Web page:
Sept. 6, 1847 – Henry David Thoreau left Walden Pond and moved in with Ralph Waldo Emerson and his family in Concord, Massachusetts.
Sept. 6, 1860 – Noble Peace Prize-winning social reformer Jane Addams, who co-founded the Chicago settlement house, Hull-House, in 1889 when she was 29 years old, was born into an affluent Quaker family in Cedarville, Illinois.
Sept. 6, 1861 – During the Civil War, forces under Union General Ulysses S. Grant bloodlessly captured Paducah, Kentucky, giving the Union control of the Tennessee River's mouth.
Sept. 6, 1863 – During the Civil War, after months of campaigning against Battery Wagner on Morris Island in a protracted Union effort to capture nearby Charleston, South Carolina, the Confederate garrison finally fled the island. Although the Yankees captured Morris Island, Charleston was still beyond their grasp. The Confederates continued to defend the harbor and the city where the war began, until they finally evacuated the area in March 1865, just days before the end of the war
Sept. 6, 1864 – Confederate Lieutenant General Richard Taylor, the son of future U.S. President Zachary Taylor, assumed the command of the Department of Alabama, Mississippi and East Louisiana.
Sept. 6, 1901 – Leon Czolgosz, an unemployed anarchist, shot and fatally wounded US President William McKinley at the Pan-American Exposition in Buffalo, New York. McKinley died eight days later, and Czolgosz was executed the following October.
Sept. 6, 1905 - Frank Smith of the Chicago White Sox pitched a no-hitter against the Detroit Tigers. The game set a record for the most lopsided margin of victory for a no-hitter in American League history as the White Sox won, 15-0.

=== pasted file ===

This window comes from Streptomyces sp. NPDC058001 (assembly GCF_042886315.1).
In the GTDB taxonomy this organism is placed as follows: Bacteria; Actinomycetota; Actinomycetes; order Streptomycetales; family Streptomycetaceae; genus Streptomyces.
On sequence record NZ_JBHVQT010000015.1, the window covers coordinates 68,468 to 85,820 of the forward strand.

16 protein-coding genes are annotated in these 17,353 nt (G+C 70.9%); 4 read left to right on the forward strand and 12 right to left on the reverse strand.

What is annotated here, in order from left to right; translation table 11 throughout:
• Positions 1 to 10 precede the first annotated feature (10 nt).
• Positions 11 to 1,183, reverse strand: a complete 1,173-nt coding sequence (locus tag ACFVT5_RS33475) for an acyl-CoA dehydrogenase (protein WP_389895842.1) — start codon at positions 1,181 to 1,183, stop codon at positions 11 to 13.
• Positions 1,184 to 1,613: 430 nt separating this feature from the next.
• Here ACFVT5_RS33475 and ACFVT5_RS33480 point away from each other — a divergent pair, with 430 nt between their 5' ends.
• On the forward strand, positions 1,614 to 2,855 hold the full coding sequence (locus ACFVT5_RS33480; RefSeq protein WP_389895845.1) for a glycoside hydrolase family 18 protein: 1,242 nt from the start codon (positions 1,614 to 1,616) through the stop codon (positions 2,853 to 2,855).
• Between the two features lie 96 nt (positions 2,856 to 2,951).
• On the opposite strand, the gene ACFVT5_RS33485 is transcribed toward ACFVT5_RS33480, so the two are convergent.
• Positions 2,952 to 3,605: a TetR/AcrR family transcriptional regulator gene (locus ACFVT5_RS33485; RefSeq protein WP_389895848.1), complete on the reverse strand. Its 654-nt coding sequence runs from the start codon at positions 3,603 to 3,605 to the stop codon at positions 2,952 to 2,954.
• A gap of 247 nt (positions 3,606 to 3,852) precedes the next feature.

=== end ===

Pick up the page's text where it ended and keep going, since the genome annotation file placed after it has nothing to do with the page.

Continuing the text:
Sept. 6, 1909 - Robert Peary, American explorer, sent word that he had reached the North Pole. He had reached his goal five months earlier.
Sept. 6, 1915 – In the fictional video game, “Call of Cthulhu: Dark Corners of the Earth,” police police detective Jack Walters (voiced by Milton Lawrence) is summoned to the siege of a decrepit manor house in Boston, Massachusetts. The manor is inhabited by a bizarre cult called the Fellowship of the Yith, led by one Victor Holt who has asked specifically for Walters to come and talk to him. Taking cover from an ensuing firefight, Walters finds himself separated from the police and trapped inside the mansion, with no option but to investigate. When the rest of the police finally break in, they find the cultists dead by mass suicide and Walters apparently insane. He is committed to Arkham sanatorium, where he stays for several years.
Sept. 6, 1915 – “His Night Out,” starring Charlie Chaplin, was scheduled to be shown at the Arcade Theater in Evergreen, Ala.
Sept. 6, 1916 – The first self-service grocery store, Piggly Wiggly, was opened in Memphis, Tenn. by Clarence Saunders.